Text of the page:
CHRISTMAS IN ENGLISH POETRY
' If I am but a poor maid's child,
Born in an oxen's stall, I will let you know at the very latter end
That I am above you all.'
So he built him a bridge with the beams of the sun,
And over the sea went he, And after followed the three jolly jerdins,
And drowned they were all three.
Then Mary mild called home her child,
And laid him across her knee, And with a handful of green withy twigs
She gave him slashes three.
1 O the withy, O the withy, O bitter withy,
That causes me to smart ! O the withy shall be the very first tree
That perishes at the heart.' "
From these popular ballads, mediaeval memories in the rustic mind, we must return to the devotional verse of the late sixteenth and early seventeenth centuries. Two of the greatest poets of the Nativity, the Roman priests Southwell and Crashaw, are deeply affected by the wave of mysticism which passed over Europe in their time. Familiar as is Southwell's "The Burning Babe," few will be sorry to find it here :—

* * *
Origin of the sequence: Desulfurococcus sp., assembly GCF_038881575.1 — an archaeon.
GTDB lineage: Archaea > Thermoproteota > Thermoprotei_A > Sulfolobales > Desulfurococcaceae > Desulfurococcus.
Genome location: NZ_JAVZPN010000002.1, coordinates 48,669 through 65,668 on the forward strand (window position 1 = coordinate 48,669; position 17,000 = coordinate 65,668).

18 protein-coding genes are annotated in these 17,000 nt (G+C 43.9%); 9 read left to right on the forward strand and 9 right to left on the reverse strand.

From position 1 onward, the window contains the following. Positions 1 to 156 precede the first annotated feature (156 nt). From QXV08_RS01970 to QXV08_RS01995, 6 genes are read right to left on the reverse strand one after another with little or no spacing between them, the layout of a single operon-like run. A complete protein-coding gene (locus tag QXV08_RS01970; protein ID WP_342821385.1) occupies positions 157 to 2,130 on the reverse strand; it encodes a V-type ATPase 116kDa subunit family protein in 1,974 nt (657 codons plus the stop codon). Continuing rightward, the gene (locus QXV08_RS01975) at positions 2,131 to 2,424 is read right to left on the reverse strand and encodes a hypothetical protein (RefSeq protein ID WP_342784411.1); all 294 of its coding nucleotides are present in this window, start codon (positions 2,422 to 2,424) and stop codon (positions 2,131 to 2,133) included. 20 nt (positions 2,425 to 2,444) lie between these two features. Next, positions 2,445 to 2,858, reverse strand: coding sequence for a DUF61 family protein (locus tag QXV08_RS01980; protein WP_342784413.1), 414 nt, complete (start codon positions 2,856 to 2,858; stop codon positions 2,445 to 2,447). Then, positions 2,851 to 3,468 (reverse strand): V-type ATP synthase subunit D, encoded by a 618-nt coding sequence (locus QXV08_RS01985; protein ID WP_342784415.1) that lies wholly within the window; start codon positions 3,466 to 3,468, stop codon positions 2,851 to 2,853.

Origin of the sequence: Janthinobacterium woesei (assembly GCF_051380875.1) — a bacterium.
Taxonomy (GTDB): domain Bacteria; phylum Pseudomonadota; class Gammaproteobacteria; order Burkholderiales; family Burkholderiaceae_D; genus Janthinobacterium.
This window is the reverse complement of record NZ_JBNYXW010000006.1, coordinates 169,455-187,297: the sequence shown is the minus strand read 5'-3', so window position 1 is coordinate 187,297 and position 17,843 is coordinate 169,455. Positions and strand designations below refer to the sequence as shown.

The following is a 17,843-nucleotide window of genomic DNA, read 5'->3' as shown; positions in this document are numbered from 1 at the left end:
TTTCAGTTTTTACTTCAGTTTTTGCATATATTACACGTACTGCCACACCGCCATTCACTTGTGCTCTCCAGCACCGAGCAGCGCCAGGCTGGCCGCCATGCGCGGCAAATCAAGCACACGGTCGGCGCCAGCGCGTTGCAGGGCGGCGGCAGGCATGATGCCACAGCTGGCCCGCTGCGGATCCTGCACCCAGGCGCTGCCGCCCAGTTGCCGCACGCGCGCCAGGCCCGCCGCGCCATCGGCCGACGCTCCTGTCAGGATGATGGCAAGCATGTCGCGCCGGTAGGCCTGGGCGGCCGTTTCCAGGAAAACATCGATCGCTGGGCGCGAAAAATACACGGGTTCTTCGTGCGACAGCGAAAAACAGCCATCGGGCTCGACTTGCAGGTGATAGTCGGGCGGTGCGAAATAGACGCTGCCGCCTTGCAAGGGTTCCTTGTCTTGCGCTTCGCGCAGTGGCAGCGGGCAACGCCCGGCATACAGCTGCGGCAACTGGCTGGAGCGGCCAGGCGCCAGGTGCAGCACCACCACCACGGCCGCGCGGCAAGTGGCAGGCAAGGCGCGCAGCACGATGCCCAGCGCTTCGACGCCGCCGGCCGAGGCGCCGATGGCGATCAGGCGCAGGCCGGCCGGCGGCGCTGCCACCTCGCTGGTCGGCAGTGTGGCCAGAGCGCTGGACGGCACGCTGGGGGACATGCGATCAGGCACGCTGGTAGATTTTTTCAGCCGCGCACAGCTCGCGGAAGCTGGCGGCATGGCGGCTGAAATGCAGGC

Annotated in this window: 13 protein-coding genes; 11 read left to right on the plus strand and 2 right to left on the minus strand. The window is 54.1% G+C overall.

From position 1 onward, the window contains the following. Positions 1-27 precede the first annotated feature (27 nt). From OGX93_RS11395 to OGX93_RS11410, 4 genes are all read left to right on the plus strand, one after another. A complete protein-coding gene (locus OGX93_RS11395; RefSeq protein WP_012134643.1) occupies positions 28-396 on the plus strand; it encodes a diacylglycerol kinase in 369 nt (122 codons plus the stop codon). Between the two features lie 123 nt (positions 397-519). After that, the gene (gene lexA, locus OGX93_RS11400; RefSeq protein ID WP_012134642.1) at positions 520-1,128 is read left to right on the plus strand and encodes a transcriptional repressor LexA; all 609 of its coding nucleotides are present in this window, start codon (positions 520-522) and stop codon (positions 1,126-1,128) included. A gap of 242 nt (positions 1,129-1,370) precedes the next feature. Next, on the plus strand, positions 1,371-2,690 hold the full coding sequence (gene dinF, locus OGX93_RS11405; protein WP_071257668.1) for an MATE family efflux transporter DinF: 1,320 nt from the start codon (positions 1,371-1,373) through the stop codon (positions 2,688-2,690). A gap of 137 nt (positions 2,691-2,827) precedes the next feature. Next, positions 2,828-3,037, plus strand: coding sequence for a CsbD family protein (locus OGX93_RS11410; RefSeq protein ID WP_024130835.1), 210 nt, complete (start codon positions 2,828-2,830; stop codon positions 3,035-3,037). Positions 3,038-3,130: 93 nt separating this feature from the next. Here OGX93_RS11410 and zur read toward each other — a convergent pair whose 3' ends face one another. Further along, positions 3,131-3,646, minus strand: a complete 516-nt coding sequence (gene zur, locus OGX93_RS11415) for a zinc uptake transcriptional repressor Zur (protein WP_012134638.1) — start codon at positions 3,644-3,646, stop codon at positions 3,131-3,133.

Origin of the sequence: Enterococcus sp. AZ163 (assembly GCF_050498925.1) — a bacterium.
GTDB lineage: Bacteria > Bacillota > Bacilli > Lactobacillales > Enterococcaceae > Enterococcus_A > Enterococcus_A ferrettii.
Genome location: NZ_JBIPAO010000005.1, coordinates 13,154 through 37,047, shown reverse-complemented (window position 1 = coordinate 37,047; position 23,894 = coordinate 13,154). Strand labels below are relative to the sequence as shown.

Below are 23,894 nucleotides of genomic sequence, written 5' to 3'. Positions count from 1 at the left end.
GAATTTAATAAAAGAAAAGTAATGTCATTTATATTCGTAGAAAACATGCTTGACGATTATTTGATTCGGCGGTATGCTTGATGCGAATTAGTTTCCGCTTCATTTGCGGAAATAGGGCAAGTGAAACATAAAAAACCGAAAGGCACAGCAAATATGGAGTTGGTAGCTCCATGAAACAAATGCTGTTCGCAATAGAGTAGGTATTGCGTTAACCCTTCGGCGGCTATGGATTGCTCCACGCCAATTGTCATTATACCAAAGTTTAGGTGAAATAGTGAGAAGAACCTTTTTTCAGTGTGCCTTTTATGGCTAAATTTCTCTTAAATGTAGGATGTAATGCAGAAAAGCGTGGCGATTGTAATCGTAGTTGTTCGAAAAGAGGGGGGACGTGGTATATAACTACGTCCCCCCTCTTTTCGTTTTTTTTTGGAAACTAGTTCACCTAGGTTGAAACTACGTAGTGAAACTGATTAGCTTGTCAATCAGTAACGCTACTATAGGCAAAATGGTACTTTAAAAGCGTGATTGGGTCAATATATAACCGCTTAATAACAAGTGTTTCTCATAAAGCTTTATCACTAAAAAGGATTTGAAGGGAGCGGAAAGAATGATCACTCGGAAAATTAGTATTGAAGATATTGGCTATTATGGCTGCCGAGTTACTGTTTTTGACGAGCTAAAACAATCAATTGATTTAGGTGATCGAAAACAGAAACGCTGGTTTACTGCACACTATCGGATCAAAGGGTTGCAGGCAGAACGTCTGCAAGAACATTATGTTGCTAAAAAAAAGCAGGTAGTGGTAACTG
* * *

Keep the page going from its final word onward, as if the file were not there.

"As I in hoary winter's night
Stood shivering in the snow, Surprised I was with sudden heat,
Which made my heart to glow ; And lifting up a fearful eye
To view what fire was near, A pretty Babe all burning bright
Did in the air appear ; Who, scorched with excessive heat,
Such floods of tears did shed, As though His floods should quench His flames,
Which with His tears were fed.